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Last week the women in our Pandoori Nijjaran young women’s leadership club organized a campaign to save water, which culminated in a school presentation and a rally in the village. The women wanted to implement a project or campaign that would inform and benefit people in their community. After some brainstorming it became clear that water conservation and reducing water pollution are important issues.

In all of India, but particularly in the Punjab, water pollution is a major concern. Since farming, and the production of farming chemicals, are huge industries in this part of India the ground water and rivers have become tainted with pesticide run off and factory dumping. In some parts of the Punjab this has caused serious health issues including cancer, developmental disabilities in children, asthma and skin conditions. In addition, it’s a common practice for people to throw garbage in the waterways, so yes, the water here is quite polluted.

Our main priority for the campaign however, was to address water conservation. The women in our group felt that too many people were wasting water from both public and private taps. With frighteningly low water tables and a general concern regarding a water crisis (“Save Water, Save Life” is the main slogan in India) we decided to challenge villagers to use less water. We made dozens of flyers that included a list of tips to conserve water and prepared large posters with slogans in Punjabi and English. Our end goal was to present the issues to senior girls at the local secondary school and recruit them to rally with us through the village.

Gurpreet, a young women’s club member, made an excellent presentation to 35 senior girls (and a handful of the women’s club members).  After practicing our slogans and pumping up the students in the classroom we were ready to tackle the village. The principal almost wouldn’t let us take the girls off site despite prior arrangement, but in the end we managed to win him over and “mini” rally close to the school. The rally was smooth. The girls chanted with passion to bikers and pedestrians and we handed out flyers to passersby and houses in the area. It was a successful day that hopefully has a lasting impact.

 

Below: My shaky attempt at recording the rally

 

 

A culture of empowerment

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Sorry for the long hiatus. I don’t really have an excuse other than the busyness of everyday life. I just got back from a beautiful two-week vacation with a friend from Canada and we toured Mumbai, Goa, Chennai, Mamallapuram and Bangalore. It was nice to have a mini escape from routine, soak in the sun and sea, explore new cities and recharge my batteries.

Lately I’ve been thinking a lot about empowerment and what it means to “empower” and to be “empowered.” I couldn’t help but ponder the complexities of this topic while travelling around South India, which is very different from the North, socially, culturally and physically. While all of India has been touched by colonialism and globalization the influence is quite visible in the South with regard to architecture, city design, and types of establishments (European bakeries, churches, language centres, etc.). While I was excited to lounge on the beach, drink a real cappuccino and eat Portuguese pastries in Goa, it somehow didn’t feel like I was in “real” India. Feeling hyper-sensitized about western culture, it made me consider how my subconscious beliefs and cultural background might be influencing the way I do development work, particularly related to “empowerment.”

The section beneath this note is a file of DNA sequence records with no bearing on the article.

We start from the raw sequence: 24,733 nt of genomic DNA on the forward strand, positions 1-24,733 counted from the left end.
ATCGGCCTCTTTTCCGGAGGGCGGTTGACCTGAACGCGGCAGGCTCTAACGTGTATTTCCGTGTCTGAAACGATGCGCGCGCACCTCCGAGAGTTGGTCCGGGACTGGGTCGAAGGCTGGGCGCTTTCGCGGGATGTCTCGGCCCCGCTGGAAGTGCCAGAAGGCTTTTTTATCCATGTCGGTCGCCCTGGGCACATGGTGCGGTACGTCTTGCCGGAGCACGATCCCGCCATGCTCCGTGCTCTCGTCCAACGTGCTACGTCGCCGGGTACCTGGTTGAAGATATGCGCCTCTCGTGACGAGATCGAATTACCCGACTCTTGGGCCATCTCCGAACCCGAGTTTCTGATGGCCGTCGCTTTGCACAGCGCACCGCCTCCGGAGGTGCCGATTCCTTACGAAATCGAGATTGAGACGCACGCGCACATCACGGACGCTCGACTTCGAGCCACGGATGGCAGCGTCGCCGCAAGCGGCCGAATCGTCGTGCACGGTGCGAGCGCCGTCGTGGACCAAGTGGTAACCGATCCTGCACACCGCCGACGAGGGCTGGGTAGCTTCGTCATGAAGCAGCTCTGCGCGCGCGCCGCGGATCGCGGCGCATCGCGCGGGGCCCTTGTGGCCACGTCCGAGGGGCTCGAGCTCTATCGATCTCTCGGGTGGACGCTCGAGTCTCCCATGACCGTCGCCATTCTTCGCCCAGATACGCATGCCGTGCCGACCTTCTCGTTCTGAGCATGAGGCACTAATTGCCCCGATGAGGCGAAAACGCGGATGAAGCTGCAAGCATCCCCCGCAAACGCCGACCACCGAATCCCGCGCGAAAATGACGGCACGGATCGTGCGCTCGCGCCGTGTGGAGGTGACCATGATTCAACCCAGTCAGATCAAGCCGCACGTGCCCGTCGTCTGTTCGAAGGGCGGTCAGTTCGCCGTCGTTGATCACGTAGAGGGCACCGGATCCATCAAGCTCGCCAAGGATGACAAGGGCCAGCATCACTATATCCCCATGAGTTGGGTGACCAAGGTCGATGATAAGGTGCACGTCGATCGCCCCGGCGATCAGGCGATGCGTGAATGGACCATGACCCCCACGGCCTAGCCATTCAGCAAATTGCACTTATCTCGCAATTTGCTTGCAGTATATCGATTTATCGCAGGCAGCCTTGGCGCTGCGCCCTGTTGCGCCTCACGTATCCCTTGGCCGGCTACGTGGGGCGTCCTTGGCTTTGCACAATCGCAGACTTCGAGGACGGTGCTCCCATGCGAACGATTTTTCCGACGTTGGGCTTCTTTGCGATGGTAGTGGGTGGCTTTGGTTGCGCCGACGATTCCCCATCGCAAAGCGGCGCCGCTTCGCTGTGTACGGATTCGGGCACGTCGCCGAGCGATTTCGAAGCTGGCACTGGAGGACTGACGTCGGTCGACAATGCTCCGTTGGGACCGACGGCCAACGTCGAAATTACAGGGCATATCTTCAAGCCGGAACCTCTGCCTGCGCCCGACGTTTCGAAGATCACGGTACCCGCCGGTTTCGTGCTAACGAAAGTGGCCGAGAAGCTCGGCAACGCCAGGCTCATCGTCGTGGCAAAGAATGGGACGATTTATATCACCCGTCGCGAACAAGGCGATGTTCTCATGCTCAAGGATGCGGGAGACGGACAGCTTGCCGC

It’s interesting to think about empowerment in a post-colonial globalized world. Working in India it sometimes seems as though globalization and development are the new colonialism. People tend to overvalue the assumption, myself included sometimes, that developing countries want to be like “western” countries in terms of economy, dress, culture, urban landscape and attitudes toward empowerment. While this is true to some extent, it tends to influence the way we impose development and aid to countries because we think, whether conscious or not, that it will empower them if they become like “us.”

In some ways international development can be related to personal empowerment. A country or region that solely bases development goals on an outside model is like an individual setting false goals based on another’s ideals. You’re not bound to be happy or attain true growth if you’re always living for your parent’s, friend’s or societies’ (yours or another’s) standards and expectations. Like an individual’s life path, development works best organically and from within  – only then can empowerment be possible.

I’m reminded that it’s important to be mindful of our actions and how our thoughts unconsciously influence the world around us. I’m especially cautious when I’m working with women in the Punjab that I’m supposedly here to “empower.” I see my role as a facilitator, to listen and create an environment where women can set the agenda to learn and confront issues they consider important. It’s not easy though. I’ve encountered many challenges and learned lots of lessons along the way. It’s been an interesting experience.

Below: pictures from my trip 🙂